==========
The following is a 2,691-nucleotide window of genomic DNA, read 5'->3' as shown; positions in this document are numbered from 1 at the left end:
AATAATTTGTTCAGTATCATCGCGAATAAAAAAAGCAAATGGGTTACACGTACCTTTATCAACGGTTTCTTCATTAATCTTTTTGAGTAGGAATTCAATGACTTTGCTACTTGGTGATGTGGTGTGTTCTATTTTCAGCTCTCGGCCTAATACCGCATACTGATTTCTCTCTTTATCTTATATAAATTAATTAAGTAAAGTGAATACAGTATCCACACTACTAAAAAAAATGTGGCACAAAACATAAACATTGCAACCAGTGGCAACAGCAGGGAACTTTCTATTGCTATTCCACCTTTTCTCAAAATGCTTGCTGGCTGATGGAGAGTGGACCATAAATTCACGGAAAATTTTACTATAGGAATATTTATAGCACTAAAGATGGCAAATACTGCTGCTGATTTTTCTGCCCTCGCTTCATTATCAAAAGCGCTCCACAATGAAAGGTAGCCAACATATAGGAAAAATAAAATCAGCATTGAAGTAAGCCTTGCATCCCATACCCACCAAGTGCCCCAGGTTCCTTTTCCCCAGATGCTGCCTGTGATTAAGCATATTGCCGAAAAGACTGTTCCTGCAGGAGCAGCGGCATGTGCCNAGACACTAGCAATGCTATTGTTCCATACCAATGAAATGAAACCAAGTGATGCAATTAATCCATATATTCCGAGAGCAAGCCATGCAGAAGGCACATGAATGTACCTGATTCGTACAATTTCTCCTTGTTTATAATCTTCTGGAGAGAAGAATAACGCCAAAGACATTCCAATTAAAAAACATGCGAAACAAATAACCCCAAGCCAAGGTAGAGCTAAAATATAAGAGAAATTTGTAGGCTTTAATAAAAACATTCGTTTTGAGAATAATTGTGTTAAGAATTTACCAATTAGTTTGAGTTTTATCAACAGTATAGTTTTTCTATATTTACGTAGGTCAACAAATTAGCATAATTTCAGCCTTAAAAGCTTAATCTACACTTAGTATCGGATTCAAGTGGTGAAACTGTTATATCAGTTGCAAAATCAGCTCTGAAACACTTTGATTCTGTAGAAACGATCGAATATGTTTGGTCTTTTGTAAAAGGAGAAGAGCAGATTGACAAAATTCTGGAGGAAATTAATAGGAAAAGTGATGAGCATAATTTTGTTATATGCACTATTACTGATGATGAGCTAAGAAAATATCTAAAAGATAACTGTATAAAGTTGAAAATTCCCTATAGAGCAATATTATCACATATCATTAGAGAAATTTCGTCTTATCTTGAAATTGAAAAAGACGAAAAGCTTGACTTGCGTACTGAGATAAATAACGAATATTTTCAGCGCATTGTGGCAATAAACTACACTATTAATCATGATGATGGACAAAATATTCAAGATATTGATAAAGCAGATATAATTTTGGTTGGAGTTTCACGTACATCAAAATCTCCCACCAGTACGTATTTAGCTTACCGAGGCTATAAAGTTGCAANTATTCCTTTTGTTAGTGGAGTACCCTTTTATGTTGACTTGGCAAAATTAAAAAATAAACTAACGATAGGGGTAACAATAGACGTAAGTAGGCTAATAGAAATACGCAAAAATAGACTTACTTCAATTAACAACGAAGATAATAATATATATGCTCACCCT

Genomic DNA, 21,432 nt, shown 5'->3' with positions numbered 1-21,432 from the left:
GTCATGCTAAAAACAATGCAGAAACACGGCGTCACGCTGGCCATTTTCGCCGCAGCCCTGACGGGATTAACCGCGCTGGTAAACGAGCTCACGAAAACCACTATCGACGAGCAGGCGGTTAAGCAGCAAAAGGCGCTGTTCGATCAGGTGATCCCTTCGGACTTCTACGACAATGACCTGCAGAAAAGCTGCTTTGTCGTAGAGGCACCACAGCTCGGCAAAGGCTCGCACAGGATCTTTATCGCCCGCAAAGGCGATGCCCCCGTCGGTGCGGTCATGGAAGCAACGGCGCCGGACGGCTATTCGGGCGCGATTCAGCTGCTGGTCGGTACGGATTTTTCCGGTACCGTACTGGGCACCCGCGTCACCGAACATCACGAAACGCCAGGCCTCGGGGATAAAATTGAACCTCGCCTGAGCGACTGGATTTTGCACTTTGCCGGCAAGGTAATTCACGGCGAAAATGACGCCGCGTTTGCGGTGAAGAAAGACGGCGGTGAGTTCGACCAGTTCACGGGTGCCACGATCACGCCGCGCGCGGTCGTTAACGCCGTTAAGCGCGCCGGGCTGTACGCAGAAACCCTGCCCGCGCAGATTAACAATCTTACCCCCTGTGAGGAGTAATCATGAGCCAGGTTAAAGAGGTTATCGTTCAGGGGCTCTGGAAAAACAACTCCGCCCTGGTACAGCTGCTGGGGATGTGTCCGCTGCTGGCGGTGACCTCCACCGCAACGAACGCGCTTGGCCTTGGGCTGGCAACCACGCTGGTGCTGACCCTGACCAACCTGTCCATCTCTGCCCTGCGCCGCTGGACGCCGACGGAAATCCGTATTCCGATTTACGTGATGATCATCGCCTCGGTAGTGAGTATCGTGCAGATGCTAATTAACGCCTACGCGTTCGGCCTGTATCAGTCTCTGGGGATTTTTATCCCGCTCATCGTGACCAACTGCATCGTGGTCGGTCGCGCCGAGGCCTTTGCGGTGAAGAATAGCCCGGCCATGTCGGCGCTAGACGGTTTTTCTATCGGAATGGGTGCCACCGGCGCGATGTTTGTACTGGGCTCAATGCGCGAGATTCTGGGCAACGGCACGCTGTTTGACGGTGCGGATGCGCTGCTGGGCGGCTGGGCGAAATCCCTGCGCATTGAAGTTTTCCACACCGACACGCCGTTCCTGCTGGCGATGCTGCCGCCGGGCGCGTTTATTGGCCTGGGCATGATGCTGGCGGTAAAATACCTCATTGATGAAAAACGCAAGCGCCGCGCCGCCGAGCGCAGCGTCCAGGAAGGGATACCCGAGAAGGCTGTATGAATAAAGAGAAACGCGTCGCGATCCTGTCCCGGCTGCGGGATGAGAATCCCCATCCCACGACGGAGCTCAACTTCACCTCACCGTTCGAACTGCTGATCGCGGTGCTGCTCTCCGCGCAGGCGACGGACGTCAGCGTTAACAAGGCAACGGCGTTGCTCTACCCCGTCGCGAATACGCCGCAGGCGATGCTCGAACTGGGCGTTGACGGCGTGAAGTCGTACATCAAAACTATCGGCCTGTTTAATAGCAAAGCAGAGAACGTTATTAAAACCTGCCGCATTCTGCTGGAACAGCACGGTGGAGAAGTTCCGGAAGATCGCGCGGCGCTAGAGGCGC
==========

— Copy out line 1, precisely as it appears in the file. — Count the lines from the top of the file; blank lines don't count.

The following is a 2,691-nucleotide window of genomic DNA, read 5'->3' as shown; positions in this document are numbered from 1 at the left end: